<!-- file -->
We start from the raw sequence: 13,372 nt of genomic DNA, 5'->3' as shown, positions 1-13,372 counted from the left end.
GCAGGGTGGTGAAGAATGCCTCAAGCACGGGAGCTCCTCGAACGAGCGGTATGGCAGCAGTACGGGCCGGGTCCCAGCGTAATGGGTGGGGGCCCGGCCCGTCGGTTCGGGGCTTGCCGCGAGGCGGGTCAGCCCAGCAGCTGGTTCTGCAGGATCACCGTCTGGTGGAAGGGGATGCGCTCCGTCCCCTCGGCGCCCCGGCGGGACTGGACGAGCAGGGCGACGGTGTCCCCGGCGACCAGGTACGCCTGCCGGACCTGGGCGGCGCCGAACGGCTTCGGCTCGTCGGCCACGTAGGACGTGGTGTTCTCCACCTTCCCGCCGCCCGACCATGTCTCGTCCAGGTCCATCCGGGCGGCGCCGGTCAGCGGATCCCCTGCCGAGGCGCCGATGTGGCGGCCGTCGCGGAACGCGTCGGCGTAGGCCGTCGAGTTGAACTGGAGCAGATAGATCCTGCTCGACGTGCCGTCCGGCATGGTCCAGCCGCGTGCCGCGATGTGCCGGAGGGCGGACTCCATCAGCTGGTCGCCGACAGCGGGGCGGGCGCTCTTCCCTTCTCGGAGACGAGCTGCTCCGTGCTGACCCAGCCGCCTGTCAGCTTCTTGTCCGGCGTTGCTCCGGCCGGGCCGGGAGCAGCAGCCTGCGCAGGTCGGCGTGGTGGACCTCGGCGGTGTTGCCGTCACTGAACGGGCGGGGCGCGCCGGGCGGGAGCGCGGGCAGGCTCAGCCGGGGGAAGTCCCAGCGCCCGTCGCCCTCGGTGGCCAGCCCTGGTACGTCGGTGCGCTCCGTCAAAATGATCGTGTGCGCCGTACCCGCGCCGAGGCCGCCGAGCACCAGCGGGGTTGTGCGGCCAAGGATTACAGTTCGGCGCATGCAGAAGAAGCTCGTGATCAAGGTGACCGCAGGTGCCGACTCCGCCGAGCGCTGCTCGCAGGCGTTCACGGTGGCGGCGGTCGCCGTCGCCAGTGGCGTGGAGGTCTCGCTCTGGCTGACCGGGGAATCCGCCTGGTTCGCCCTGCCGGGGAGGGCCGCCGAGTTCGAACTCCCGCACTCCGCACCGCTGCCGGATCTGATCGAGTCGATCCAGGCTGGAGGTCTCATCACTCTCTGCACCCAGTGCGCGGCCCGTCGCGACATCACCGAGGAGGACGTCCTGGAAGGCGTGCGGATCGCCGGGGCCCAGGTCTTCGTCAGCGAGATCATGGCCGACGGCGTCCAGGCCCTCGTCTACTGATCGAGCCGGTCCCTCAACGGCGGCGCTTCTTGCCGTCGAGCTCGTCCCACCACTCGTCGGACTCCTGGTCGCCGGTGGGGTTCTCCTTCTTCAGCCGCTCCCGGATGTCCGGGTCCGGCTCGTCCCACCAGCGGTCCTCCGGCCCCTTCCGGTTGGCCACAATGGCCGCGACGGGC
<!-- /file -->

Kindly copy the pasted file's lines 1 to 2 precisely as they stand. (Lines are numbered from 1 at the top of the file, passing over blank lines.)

We start from the raw sequence: 13,372 nt of genomic DNA, 5'->3' as shown, positions 1-13,372 counted from the left end.
GCAGGGTGGTGAAGAATGCCTCAAGCACGGGAGCTCCTCGAACGAGCGGTATGGCAGCAGTACGGGCCGGGTCCCAGCGTAATGGGTGGGGGCCCGGCCCGTCGGTTCGGGGCTTGCCGCGAGGCGGGTCAGCCCAGCAGCTGGTTCTGCAGGATCACCGTCTGGTGGAAGGGGATGCGCTCCGTCCCCTCGGCGCCCCGGCGGGACTGGACGAGCAGGGCGACGGTGTCCCCGGCGACCAGGTACGCCTGCCGGACCTGGGCGGCGCCGAACGGCTTCGGCTCGTCGGCCACGTAGGACGTGGTGTTCTCCACCTTCCCGCCGCCCGACCATGTCTCGTCCAGGTCCATCCGGGCGGCGCCGGTCAGCGGATCCCCTGCCGAGGCGCCGATGTGGCGGCCGTCGCGGAACGCGTCGGCGTAGGCCGTCGAGTTGAACTGGAGCAGATAGATCCTGCTCGACGTGCCGTCCGGCATGGTCCAGCCGCGTGCCGCGATGTGCCGGAGGGCGGACTCCATCAGCTGGTCGCCGACAGCGGGGCGGGCGCTCTTCCCTTCTCGGAGACGAGCTGCTCCGTGCTGACCCAGCCGCCTGTCAGCTTCTTGTCCGGCGTTGCTCCGGCCGGGCCGGGAGCAGCAGCCTGCGCAGGTCGGCGTGGTGGACCTCGGCGGTGTTGCCGTCACTGAACGGGCGGGGCGCGCCGGGCGGGAGCGCGGGCAGGCTCAGCCGGGGGAAGTCCCAGCGCCCGTCGCCCTCGGTGGCCAGCCCTGGTACGTCGGTGCGCTCCGTCAAAATGATCGTGTGCGCCGTACCCGCGCCGAGGCCGCCGAGCACCAGCGGGGTTGTGCGGCCAAGGATTACAGTTCGGCGCATGCAGAAGAAGCTCGTGATCAAGGTGACCGCAGGTGCCGACTCCGCCGAGCGCTGCTCGCAGGCGTTCACGGTGGCGGCGGTCGCCGTCGCCAGTGGCGTGGAGGTCTCGCTCTGGCTGACCGGGGAATCCGCCTGGTTCGCCCTGCCGGGGAGGGCCGCCGAGTTCGAACTCCCGCACTCCGCACCGCTGCCGGATCTGATCGAGTCGATCCAGGCTGGAGGTCTCATCACTCTCTGCACCCAGTGCGCGGCCCGTCGCGACATCACCGAGGAGGACGTCCTGGAAGGCGTGCGGATCGCCGGGGCCCAGGTCTTCGTCAGCGAGATCATGGCCGACGGCGTCCAGGCCCTCGTCTACTGATCGAGCCGGTCCCTCAACGGCGGCGCTTCTTGCCGTCGAGCTCGTCCCACCACTCGTCGGACTCCTGGTCGCCGGTGGGGTTCTCCTTCTTCAGCCGCTCCCGGATGTCCGGGTCCGGCTCGTCCCACCAGCGGTCCTCCGGCCCCTTCCGGTTGGCCACAATGGCCGCGACGGGC